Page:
2.1. Aims The aims that conducted the accomplishment of this work had to do, once more, with the need of in the Alentejo, it is important the execution of a sustained tourist dynamic capable of innovating and competing in an increasingly more global and smaller world. However, sustainability scenery is formed by a co-ordination of essential factors that are complex and of difficult execution, indicating a process of tourist development that reveals itself as: a) strategic and politically co-ordinated, so that it can guarantee a background movement free from conflicts and participated by the striking agents of the process of tourist development, either public or private; b) acceptable in terms of environment and landscape, within the acceptable limits of charge, that is, able to guarantee the regular functioning of the ecosystems as well as a landscape profile that can be a defender from the shocks of the true deconstruction of the landscape construction, that marks the image of the local tourism destiny; c) culturally valorising, respecting the identity of the host communities, praising the valorisation of the main patrimonial elements that establish the difference between the local touristic space in relation and similar destinies, potential competitors; d) socially progressive, as a way of guaranteeing more jobs and family income, as well as a general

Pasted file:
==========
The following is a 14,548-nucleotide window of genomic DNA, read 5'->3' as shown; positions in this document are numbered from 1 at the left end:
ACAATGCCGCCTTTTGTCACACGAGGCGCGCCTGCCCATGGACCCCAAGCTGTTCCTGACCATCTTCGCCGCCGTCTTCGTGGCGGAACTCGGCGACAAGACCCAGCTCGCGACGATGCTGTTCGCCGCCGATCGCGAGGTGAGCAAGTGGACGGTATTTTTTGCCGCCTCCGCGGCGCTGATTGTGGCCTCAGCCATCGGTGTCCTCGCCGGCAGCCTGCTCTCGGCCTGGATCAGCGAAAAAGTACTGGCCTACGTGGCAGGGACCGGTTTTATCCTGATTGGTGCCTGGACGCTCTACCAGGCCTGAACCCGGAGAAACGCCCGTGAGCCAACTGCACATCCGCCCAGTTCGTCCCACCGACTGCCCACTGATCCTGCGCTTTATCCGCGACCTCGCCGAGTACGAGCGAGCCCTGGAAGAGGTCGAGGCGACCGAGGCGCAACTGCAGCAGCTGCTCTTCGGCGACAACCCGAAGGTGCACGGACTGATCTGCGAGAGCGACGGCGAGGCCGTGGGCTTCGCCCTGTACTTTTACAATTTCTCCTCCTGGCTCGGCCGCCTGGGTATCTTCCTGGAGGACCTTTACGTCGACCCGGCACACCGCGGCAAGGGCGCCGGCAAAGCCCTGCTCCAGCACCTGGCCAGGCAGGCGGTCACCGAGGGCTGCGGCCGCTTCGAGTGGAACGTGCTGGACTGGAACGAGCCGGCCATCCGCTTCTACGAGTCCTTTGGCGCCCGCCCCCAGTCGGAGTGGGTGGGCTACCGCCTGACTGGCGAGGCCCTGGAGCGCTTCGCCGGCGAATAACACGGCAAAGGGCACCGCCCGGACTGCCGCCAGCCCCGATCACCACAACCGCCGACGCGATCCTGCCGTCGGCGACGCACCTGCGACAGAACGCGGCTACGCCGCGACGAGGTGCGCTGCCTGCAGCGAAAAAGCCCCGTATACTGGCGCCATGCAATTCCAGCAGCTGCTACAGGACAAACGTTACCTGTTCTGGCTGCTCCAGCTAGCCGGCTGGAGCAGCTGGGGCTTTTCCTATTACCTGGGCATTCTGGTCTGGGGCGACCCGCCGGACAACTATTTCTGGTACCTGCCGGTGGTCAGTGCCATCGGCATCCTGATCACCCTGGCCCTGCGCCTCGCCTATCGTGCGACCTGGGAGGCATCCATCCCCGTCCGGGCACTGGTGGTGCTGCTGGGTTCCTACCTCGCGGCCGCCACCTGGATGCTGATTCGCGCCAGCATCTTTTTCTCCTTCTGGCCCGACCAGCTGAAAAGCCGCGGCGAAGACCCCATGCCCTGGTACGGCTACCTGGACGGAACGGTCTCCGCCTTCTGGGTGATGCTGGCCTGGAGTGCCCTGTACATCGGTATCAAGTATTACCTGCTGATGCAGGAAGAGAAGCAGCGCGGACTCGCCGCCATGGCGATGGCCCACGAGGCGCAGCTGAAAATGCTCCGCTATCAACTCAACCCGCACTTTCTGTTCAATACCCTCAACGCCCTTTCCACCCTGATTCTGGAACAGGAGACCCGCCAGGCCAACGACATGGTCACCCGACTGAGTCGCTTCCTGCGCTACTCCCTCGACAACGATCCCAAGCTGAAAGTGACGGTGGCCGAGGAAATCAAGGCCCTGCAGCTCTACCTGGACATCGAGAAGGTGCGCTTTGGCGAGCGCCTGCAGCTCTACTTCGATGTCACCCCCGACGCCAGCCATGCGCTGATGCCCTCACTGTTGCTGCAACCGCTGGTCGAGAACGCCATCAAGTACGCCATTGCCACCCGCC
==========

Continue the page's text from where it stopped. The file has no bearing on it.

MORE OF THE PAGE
elevation of the socio-professional statute of the active staff connected with the various service areas related with tourism and leisure; e) economically competitive and self-regulated through an entrepreneurial ambience open to innovation and risk, aware of the changes that operate in each new cycle of the tourism demand. It is important to guarantee that the economic dynamic of tourism keeps an endogenous, outstanding presence of economic resources and Know-How, so that it can assure a capacity of self regulation of the valorisation process of the capital involved; f) territorially ordered in order to have a better use of the resources available and avoid squandering in the provision of the supporting structures.